Suspect ‘discussed packing kangaroo with explosives’ in Melbourne

A teenage terror suspect and a 15-year-old British boy discussed packing a kangaroo with explosives then setting it loose on Australian police officers, a court has heard.
Suspect ‘discussed packing kangaroo with explosives’ in Melbourne

Melbourne Magistrates Court ordered Sevdet Ramadan Besim, 19, to stand trial in the Victoria state supreme court accused of planning an Islamic State-inspired terrorist attack at an Anzac Day ceremony last year that included targeting police officers.

Besim pleaded not guilty to four charges relating to a plot to attack commemorative services in Melbourne or the neighbouring city of Dandenong to mark Anzac Day, the annual April 25 commemoration of the 1915 Gallipoli landings in Turkey.

Besim, who faces a potential life sentence if convicted, and four alleged conspirators were arrested in Melbourne a week before Anzac Day.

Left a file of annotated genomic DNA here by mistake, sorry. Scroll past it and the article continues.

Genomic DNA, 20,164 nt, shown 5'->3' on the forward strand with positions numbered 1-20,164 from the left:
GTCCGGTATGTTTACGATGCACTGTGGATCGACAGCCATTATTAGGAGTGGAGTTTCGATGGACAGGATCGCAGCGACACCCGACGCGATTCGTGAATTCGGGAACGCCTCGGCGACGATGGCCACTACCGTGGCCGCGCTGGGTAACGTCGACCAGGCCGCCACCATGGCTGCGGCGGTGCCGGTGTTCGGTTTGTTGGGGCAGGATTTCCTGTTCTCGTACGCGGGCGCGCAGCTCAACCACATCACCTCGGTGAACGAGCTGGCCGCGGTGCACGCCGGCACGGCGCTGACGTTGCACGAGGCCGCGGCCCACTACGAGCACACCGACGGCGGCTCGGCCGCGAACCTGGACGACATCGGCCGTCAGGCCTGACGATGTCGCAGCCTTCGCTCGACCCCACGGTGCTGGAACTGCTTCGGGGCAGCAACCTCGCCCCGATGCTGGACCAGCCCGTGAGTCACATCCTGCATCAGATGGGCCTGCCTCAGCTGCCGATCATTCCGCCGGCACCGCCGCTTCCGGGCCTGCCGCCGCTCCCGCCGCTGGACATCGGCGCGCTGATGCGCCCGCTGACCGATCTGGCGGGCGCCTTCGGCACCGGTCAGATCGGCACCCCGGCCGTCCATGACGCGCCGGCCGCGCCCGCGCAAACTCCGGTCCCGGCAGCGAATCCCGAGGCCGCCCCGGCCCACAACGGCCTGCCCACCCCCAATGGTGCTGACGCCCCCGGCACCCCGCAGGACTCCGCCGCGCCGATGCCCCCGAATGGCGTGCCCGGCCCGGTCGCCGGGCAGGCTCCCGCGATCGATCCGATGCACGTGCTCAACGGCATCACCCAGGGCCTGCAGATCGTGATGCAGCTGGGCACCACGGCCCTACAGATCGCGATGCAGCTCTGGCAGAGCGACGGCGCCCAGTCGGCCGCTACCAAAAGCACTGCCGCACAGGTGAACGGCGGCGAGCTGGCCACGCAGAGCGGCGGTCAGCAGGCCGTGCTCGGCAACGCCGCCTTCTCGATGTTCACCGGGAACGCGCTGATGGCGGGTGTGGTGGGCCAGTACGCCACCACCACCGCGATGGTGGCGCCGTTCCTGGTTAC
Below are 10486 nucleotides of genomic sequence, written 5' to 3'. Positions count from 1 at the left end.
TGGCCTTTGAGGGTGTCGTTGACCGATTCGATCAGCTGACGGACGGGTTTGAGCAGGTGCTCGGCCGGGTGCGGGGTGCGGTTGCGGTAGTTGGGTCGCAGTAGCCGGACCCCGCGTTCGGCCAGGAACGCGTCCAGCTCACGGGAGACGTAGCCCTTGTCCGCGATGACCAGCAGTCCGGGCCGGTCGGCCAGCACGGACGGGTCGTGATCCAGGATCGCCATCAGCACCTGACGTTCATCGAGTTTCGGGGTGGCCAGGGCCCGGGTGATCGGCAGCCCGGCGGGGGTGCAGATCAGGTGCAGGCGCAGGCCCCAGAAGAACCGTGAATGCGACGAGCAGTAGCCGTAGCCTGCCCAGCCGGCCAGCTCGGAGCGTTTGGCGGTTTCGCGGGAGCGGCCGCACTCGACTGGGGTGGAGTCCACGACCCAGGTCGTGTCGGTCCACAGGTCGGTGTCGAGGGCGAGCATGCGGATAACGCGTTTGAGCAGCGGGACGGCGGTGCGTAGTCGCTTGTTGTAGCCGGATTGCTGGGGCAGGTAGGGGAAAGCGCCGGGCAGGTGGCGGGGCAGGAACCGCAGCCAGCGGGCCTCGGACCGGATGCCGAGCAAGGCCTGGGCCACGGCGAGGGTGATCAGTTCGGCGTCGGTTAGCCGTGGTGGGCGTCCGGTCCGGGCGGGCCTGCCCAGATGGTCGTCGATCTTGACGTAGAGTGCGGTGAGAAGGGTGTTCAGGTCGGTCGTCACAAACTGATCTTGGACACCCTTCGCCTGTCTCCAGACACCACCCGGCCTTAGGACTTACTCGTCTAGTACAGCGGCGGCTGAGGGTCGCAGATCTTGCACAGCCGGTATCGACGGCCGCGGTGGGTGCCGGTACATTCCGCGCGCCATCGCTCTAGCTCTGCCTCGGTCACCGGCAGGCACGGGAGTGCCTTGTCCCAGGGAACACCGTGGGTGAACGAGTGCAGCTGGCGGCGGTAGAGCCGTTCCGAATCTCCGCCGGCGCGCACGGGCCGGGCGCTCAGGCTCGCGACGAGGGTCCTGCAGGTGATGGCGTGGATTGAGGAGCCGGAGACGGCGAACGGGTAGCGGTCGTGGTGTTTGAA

In court documents, prosecutors said Besim and the British-based youth discussed in online conversations that a kangaroo could be packed with explosives, painted with “the IS symbol” and set loose on police.

Besim was also accused of planning to use a car to run over, then behead a police officer.

He allegedly said in online communications he was “ready to fight these dogs on there [sic] doorstep”.

“I’d love to take out some cops,” Besim is said to have written.

“I was gonna meet with them then take some heads.”

Police allege Besim was motivated by an extremist ideology and had expressed support for terrorist organisations, particularly the IS movement.

In the UK, the 15-year-old, from Blackburn, was sentenced at Manchester Crown Court for his part in the Anzac Day plot.

Handing down a life sentence with no chance of parole for five years, Judge John Saunders said the teenager would be released only when he was no longer a danger to the public.

The Gallipoli campaign was the first major military action fought by the Australian and New Zealand Army Corps during the First World War and hundreds of thousands attend commemoration services around Australia.

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